Wiffle Lever To Full!

Daleks, Death Stars and Dreamy Sci-Fi Nostalgia…

Extracts from Bob’s 1984 Diary… Volume 13

Friday 13th January 1984

Woke up at 7.50 and got up at 8.00. Got to school at 8.45 and me and Gareth waited outside for Doug as he was bringing ROB-E to school. Went in at 9.00 and Doug still hadn’t come. He came with the robot at 9.15 just as we were going into assembly. We showed ROB-E in assembly and then took him into the classrooms.

Me and Gareth did some maths off the blackboard and then Me, Doug and Gareth took ROB-E to the staff room. 12.00 Had dinner. In the afternoon I did a piece of research on Tornados for Mrs Baldwin. Then I did a language sheet. Came home at 3.15 and played on my videopac. 4.30 Had tea.

5.15 Watched Grange Hill and when I had seen that, again I played on my videopac until 6.40 When I watched Doctor Who. At 7.00 I watched the A-Team and then when that finished at 8.00 I drew a picture of Poggles (mutface) or Poggy Doggy. Then I played on my videopac. 9.40 Went to bed.

Pacing. Pacing up and down. Pacing up and down shaking my head and pulling on a Winton sweet cigarette . That’s what I remember of the frantic, torturous wait for ROB-E to turn up at Levendale Primary School on this bright, frost-ridden morning.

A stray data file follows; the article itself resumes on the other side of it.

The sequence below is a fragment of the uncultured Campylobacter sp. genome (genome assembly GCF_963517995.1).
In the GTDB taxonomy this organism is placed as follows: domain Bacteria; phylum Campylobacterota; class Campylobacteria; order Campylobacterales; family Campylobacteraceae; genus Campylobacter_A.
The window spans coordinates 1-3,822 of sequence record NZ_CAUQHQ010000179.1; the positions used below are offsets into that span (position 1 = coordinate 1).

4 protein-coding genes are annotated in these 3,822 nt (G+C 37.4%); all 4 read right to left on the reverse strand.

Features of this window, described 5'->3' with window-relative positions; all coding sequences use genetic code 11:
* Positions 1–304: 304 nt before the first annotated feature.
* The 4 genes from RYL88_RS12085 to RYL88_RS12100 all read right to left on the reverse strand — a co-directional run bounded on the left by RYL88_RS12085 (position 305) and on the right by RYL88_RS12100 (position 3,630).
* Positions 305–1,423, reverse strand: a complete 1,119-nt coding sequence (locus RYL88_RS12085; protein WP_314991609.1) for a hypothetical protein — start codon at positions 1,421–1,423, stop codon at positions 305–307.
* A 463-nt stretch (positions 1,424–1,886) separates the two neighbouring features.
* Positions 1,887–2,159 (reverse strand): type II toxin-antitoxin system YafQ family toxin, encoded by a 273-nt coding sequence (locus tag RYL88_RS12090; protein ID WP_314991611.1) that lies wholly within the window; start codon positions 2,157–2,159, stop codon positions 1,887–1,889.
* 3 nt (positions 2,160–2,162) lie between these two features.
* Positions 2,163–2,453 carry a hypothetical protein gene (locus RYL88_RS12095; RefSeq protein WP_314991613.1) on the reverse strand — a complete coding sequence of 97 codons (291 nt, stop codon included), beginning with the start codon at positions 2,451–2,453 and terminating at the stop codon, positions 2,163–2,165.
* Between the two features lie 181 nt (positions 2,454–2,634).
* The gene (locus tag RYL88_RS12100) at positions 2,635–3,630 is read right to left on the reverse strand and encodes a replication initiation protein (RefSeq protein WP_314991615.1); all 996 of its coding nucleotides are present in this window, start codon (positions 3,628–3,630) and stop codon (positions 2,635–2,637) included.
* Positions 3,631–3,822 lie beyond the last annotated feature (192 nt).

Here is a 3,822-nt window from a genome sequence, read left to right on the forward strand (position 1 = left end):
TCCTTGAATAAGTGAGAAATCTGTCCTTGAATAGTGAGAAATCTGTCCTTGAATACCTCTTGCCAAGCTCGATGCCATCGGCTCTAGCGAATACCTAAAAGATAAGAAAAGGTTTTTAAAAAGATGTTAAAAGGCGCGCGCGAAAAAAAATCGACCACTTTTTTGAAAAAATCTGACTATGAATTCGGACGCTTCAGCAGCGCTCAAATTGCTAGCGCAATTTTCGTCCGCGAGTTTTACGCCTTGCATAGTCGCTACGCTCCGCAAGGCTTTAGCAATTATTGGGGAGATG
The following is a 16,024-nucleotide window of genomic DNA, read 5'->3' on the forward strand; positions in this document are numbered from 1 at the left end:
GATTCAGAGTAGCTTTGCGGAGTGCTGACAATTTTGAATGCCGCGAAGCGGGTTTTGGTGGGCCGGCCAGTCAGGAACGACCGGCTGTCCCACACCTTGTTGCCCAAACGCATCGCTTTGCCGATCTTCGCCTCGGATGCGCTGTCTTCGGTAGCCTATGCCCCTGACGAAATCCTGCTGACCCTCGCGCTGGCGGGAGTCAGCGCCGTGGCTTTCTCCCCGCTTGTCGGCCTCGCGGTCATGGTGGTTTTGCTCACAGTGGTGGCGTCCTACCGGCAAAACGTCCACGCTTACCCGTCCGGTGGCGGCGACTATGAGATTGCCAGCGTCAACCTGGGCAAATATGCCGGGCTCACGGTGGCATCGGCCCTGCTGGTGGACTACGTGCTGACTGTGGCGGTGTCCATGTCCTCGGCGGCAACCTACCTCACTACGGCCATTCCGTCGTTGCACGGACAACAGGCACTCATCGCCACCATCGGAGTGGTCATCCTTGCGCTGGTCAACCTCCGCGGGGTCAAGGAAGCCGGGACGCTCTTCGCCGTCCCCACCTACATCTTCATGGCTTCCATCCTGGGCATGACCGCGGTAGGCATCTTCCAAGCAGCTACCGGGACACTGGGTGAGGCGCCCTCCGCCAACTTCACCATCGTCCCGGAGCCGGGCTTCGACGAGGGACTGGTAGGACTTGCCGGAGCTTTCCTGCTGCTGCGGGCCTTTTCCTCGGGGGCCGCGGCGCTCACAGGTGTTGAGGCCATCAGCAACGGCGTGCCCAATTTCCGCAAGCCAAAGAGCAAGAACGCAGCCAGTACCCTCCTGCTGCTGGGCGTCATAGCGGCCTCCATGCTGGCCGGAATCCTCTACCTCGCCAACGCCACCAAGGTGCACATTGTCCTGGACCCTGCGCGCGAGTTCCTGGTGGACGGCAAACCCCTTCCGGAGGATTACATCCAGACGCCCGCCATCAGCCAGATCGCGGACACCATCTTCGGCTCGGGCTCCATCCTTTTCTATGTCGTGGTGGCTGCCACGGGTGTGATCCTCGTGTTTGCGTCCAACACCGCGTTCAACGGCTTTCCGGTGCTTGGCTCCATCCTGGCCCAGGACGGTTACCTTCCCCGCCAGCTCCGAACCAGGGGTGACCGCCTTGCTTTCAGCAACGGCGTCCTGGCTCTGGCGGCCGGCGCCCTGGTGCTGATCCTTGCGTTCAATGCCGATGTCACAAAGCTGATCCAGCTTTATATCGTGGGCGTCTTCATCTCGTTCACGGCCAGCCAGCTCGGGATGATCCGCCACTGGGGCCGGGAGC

And no, I’m not joking about the sweet cigarette… they were long sticks of dark chocolatey gunk the same shape and length as a Rothmans King Size, coated in rice paper with a brown filter tip and a glowing red end. Us kids bought them in little white packs of twenty from the local VG shop around the corner from the school gates and gave Mr Chalkey a nervous twitch on winter mornings by expertly sucking on them and exhaling huge clouds of icy breath as we marched across the playground.

Our favoured brand was called ‘Winton’ and looked EXACTLY like an authentic box of ‘Winston’ cigarettes – I can’t find a picture of them anywhere, but it was this kind of thing…


Look! LOOK! SWEETS DESIGNED TO GET KIDS SMOKING!!!! It’s amazing. Are they still legal? They might as well have sold us ‘HEROINE CANDY’, fizzy, fluffy sherbert in a tasty toffee syringe injected onto the tongue for the tastiest trip in town.     

Anyway! ROB-E! Yes, the big day had arrived, the day when our headmaster Mr Chalkley had kindly allowed Doug and me to finally trundle our pet robot from Doug’s Dad’s garage and into our school assembly. I was still babbling incoherently to my form teacher at 9.10am ‘Mrskeaseydougsmeantobebringingtherobottoday (pause for tear-flecked breath) andhesnothere’ (to a resulting ‘OK, what am I supposed to do about it?’ shrug) and then three minutes later I heard one excited five-year-old tell another that ‘there’s gunner be a wobot in the woom today’.

I was having my own nervous twitch by 9.15, when I finally saw Doug and his Mum screech to the front of the school in their vintage yellow Lada and trundle ROB-E through to reception.